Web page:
Online and traditional brick and mortar customer fulfillment professionals should pay special attention to the recent news that Amazon has obtained a patent for what it describes as “anticipatory shipping”.
A posting on TechCrunch indicates that the patent was filed in August 2012 and granted in last December. Outlined is a process designed to cut delivery times by predicting what buyers are going to buy before that actually hit the buy button. Upon review of the process flow diagram included in the application, one can draw the conclusion that anticipated orders can be picked and packed and shipped to forward pre-staging hubs or continuous transportation resources awaiting the final consumer buy signal. We would speculate that it could even include pre-shipping to Amazon delivery lockers among certain cities, assuring same day or hourly delivery fulfillment.
The process analyzes various “business variables” including a consumer’s prior buying patterns, a highly anticipated product launch or anticipated seasonal or event related consumer consumption patterns. Various other reports indicate that Amazon process planners have incorporated the possibility that the final order from the consumer did not occur but was shipped anyway. In that case, the consumer may be offered a further discount to accept the merchandise.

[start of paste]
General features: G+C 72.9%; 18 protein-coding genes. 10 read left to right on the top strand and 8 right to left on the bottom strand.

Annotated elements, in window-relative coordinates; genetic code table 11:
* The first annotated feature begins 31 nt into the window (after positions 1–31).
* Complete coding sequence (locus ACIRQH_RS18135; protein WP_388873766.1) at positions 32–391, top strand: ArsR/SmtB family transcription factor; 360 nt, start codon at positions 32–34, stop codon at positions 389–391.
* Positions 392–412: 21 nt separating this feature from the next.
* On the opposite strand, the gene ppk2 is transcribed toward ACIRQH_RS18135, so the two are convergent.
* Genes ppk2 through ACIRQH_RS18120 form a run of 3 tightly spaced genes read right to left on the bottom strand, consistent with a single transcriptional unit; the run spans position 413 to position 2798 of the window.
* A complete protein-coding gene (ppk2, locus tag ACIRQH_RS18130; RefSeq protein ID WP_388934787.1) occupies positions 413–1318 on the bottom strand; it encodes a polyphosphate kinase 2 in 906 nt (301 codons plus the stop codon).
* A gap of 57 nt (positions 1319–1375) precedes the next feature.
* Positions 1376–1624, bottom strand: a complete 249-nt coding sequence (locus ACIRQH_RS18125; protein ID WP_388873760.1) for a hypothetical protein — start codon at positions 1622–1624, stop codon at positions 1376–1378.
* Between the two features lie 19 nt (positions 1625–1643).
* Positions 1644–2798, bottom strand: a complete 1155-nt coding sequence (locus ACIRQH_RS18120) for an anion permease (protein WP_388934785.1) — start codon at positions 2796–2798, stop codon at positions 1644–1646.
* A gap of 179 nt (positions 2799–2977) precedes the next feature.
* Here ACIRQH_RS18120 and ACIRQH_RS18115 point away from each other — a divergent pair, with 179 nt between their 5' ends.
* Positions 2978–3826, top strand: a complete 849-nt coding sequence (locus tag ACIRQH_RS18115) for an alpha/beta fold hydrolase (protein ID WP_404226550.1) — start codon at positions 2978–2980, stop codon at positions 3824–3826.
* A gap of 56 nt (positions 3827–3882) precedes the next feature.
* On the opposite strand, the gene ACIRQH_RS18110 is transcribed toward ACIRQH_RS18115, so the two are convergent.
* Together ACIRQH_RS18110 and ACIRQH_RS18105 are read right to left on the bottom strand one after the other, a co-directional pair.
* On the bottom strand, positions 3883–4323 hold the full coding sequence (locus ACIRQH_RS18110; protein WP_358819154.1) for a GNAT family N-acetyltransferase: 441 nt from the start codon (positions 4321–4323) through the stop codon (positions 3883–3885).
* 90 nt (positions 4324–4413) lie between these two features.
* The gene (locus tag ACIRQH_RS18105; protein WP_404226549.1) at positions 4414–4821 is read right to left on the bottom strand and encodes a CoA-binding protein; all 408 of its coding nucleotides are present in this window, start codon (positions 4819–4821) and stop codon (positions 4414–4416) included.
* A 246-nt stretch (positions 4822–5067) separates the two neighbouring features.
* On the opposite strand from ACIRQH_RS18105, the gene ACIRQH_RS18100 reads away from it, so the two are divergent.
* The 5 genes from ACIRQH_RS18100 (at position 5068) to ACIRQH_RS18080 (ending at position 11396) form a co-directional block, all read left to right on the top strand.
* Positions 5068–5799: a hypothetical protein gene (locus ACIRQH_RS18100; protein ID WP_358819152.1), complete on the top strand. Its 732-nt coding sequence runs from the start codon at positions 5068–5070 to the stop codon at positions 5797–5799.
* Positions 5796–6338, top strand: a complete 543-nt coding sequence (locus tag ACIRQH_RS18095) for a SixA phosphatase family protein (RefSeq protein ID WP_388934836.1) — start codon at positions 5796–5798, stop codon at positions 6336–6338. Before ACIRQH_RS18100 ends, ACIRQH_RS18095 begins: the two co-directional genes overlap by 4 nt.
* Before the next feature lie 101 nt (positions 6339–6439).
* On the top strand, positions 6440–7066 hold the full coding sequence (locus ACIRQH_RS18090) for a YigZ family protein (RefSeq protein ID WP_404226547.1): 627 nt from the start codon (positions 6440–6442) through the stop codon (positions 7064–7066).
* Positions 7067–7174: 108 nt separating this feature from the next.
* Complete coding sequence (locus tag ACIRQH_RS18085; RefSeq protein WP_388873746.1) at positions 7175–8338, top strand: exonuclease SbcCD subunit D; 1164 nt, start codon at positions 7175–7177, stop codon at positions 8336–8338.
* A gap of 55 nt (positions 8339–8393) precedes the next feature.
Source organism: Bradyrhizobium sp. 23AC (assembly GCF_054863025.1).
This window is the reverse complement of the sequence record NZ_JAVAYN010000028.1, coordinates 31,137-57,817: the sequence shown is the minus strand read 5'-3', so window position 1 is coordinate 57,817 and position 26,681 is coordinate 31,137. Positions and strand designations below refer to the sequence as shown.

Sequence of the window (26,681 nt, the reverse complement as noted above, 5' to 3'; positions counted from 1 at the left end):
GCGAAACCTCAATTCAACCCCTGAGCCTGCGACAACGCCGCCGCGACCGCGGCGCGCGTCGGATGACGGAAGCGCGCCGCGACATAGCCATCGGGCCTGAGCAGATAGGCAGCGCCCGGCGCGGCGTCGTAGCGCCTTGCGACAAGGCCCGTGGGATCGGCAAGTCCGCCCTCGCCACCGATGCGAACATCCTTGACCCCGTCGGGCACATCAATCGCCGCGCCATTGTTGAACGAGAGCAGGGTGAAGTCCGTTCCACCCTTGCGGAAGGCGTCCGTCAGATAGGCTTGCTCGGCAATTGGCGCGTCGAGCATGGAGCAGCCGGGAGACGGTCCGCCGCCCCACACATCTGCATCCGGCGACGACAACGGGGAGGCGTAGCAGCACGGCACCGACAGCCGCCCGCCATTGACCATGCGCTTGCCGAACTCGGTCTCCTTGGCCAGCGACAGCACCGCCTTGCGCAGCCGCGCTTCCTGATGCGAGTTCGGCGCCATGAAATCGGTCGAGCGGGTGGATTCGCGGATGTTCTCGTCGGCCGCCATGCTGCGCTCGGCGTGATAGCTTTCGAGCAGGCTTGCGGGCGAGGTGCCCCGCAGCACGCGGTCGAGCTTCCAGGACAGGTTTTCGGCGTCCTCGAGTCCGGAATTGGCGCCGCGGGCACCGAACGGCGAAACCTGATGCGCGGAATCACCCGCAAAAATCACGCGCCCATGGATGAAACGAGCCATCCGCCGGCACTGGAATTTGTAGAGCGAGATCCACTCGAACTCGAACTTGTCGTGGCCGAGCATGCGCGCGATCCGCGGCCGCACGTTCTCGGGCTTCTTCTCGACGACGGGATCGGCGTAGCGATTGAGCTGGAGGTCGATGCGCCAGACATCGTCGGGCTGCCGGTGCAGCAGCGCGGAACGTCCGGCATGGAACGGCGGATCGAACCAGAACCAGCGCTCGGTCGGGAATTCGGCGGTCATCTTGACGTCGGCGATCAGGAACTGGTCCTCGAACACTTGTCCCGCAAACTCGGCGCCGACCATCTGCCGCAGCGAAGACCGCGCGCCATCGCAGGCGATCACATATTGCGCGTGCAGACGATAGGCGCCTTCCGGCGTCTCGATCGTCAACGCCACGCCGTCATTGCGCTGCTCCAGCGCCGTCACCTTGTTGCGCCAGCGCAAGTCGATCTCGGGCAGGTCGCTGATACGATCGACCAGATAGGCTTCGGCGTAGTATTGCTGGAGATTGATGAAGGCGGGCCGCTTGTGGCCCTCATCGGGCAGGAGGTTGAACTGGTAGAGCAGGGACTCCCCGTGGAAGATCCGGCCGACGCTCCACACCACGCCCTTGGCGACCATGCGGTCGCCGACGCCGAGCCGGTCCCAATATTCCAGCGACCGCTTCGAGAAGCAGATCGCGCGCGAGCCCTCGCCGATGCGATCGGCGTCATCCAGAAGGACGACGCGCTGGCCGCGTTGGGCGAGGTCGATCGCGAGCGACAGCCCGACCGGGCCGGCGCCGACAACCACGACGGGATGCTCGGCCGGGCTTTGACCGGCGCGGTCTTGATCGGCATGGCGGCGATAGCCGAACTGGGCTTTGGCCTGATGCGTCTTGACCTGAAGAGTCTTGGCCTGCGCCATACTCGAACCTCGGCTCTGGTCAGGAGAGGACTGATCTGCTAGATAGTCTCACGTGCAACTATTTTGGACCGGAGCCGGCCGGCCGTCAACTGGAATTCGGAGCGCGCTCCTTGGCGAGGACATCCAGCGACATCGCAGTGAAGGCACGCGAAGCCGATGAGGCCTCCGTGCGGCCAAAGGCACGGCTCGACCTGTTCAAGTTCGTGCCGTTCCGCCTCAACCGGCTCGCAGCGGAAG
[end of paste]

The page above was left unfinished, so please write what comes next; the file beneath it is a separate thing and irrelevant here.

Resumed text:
Obviously, this process will have a high dependency on data-mining capabilities and highly predictive analytics demand prediction algorithms which should not be an obstacle for Amazon. As TechCrunch and business media has further concluded, it could represent the next breakthrough beyond one-button ordering introduced by Amazon in 1999.
Of more importance, a patent attached to this process locks out other online competitors from pursuing similar forms of online fulfillment automation and that should definitely raise eyebrows. Competitors, if they have not already, will have to come up with an alternative fulfillment process based on another patented method.
The shadow of Amazon on retail fulfillment continues to loom very large and all B2C fulfillment teams should continue to take note and plan accordingly.
What’s your view? Do you believe this is a significant development? Will consumers ultimately embrace such a process?
Share your thoughts.